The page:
"build:js": "mkdirp dist/js && browserify -t babelify src/js/main.js | uglifyjs -c -m > dist/js/main.js",
    "build:images": "imagemin src/images/* -o dist/images",
    "build": "npm run clean & npm-run-all -p build:*",
    "watch:css": "postcss src/css/main.pcss -o dist/css/main.css -w",
    "watch:js": "watchify -t babelify src/js/main.js -o 'uglifyjs -c -m > dist/js/main.js' -v",
    "watch:images": "onchange 'src/images' -e '**/*.DS_Store' -- npm run build:images",
    "watch:server": "browser-sync start -s -f 'dist, **/*.html, !node_modules/**/*'",
    "watch": "npm-run-all -p watch:*",
    "lint:css": "stylelint src/css/**/*.pcss",
    "lint:js": "eslint src/js/**/*.js",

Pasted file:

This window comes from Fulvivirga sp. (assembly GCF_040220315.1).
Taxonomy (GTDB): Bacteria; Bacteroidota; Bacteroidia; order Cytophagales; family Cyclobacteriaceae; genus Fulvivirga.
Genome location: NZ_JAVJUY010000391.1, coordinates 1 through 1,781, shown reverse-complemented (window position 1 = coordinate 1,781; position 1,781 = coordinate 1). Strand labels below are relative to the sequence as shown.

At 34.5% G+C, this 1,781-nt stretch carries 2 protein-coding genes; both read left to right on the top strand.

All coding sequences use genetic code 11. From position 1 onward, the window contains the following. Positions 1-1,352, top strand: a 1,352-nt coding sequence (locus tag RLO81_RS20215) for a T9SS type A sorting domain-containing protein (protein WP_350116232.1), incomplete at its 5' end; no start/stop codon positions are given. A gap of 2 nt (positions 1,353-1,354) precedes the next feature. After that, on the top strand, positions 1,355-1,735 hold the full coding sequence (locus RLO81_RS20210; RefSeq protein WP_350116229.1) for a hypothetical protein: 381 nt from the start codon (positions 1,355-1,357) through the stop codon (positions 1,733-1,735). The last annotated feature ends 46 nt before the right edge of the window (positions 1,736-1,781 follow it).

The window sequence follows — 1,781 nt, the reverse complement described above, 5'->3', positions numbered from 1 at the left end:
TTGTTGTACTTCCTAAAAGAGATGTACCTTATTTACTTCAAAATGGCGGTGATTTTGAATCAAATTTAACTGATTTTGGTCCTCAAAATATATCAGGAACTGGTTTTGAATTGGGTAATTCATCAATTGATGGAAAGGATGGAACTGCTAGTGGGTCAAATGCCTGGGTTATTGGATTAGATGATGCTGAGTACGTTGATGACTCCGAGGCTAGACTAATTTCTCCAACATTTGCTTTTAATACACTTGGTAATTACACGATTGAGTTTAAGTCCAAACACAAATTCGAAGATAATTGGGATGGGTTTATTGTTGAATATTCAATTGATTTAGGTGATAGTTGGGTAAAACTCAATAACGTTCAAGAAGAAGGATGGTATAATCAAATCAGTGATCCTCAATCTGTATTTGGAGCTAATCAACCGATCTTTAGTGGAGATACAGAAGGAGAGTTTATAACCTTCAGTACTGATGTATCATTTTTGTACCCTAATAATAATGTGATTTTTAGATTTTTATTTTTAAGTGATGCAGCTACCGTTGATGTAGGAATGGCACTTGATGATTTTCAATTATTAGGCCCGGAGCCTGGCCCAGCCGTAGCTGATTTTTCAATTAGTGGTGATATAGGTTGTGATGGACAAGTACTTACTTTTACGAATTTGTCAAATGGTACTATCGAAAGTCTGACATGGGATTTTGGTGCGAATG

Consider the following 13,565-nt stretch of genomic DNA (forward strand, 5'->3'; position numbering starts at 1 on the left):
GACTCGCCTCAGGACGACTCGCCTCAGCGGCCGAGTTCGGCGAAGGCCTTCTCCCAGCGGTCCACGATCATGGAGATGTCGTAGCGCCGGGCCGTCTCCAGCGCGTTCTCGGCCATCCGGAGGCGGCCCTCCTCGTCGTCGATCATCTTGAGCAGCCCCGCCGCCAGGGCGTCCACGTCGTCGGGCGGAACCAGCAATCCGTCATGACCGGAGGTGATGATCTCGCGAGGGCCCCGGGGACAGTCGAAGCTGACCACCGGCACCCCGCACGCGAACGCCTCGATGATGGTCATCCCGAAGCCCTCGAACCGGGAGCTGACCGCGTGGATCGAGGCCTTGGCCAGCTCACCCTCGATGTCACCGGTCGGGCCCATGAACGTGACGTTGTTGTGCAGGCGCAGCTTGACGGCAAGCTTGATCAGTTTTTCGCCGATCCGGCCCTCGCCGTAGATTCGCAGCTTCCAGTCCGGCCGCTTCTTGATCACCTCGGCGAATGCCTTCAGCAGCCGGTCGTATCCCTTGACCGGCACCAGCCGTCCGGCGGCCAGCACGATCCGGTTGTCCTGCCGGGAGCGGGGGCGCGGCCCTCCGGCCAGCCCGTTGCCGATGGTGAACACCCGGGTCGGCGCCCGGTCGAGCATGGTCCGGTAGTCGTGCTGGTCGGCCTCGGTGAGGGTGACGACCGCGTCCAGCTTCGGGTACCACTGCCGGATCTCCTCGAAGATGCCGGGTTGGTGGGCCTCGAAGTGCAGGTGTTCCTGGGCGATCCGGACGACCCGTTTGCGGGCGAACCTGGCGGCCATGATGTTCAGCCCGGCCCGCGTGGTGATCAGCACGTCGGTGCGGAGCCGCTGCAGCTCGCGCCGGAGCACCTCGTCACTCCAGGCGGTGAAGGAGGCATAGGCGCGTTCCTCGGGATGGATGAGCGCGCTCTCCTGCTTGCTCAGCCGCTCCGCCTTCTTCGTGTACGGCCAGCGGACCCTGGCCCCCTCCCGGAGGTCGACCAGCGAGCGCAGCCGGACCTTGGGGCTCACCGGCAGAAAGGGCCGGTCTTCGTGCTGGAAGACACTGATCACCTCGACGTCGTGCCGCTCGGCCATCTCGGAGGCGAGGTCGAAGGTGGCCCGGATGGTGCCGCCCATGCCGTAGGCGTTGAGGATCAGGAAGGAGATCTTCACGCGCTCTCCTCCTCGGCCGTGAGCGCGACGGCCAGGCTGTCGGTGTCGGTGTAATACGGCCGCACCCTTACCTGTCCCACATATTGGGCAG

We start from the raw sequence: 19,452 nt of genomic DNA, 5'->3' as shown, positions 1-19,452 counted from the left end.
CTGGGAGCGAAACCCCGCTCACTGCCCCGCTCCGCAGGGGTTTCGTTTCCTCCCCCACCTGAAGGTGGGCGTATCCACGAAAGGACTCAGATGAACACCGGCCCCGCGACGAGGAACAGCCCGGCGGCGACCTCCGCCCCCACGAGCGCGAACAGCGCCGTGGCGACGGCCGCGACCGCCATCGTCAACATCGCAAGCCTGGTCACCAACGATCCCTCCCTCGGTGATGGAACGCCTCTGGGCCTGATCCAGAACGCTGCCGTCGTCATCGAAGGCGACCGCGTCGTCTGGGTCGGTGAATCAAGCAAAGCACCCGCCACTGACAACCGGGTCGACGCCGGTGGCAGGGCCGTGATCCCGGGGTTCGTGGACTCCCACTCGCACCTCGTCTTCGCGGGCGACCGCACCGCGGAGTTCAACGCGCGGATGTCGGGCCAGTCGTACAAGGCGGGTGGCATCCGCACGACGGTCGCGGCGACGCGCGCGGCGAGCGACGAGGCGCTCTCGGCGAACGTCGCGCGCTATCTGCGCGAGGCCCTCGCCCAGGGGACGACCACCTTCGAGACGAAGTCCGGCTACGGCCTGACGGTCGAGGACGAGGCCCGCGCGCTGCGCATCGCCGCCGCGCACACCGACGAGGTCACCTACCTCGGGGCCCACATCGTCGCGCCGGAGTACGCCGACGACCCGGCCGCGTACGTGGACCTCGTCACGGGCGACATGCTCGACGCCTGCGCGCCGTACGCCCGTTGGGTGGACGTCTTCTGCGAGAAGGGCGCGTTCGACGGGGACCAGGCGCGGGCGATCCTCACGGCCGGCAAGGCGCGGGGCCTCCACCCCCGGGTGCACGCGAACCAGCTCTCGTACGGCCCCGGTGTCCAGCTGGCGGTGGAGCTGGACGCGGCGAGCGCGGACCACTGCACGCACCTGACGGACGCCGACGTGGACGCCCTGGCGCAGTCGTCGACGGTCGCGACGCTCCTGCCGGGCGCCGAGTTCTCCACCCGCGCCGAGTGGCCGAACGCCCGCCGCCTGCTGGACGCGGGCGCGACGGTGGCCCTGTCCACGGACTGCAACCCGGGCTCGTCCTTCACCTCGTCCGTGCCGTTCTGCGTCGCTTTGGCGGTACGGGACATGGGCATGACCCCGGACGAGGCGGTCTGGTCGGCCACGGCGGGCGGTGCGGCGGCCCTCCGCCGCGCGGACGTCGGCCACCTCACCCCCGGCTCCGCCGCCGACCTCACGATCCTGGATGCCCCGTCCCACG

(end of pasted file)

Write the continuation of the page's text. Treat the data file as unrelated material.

"postinstall": "npm run build && npm run watch"
  },
  "devDependencies": {
    "babelify": "^7.3.0",
    "browser-sync": "^2.18.13",
    "browserify": "^14.4.0",
    "cssnano": "^3.10.0",
    "eslint": "^4.3.0",
    "eslint-config-standard": "^10.2.1",
    "eslint-plugin-import": "^2.7.0",
    "eslint-plugin-node": "^5.1.1",
    "eslint-plugin-promise": "^3.5.0",
    "eslint-plugin-standard": "^3.0.1",
    "imagemin-cli": "^3.0.0",
    "mkdirp": "^0.5.1",
    "npm-run-all": "^4.0.2",
    "onchange": "^3.2.1",
    "postcss-cli": "^4.1.0",
    "postcss-cssnext": "^3.0.2",
    "postcss-import": "^10.0.0",
    "rimraf": "^2.6.1",
    "stylelint": "^8.0.0",
    "uglify-es": "^3.0.26",
    "watchify": "^3.9.0"
  }
}

In this article, across three parts, we have described how to build a task runner using npm-scripts. We hope this has helped you realize that npm-scripts is a tool that is extremely simple and easy to use, and which provides plenty of functionality for implementing task runners.

The sample code that we have created here is available on Github.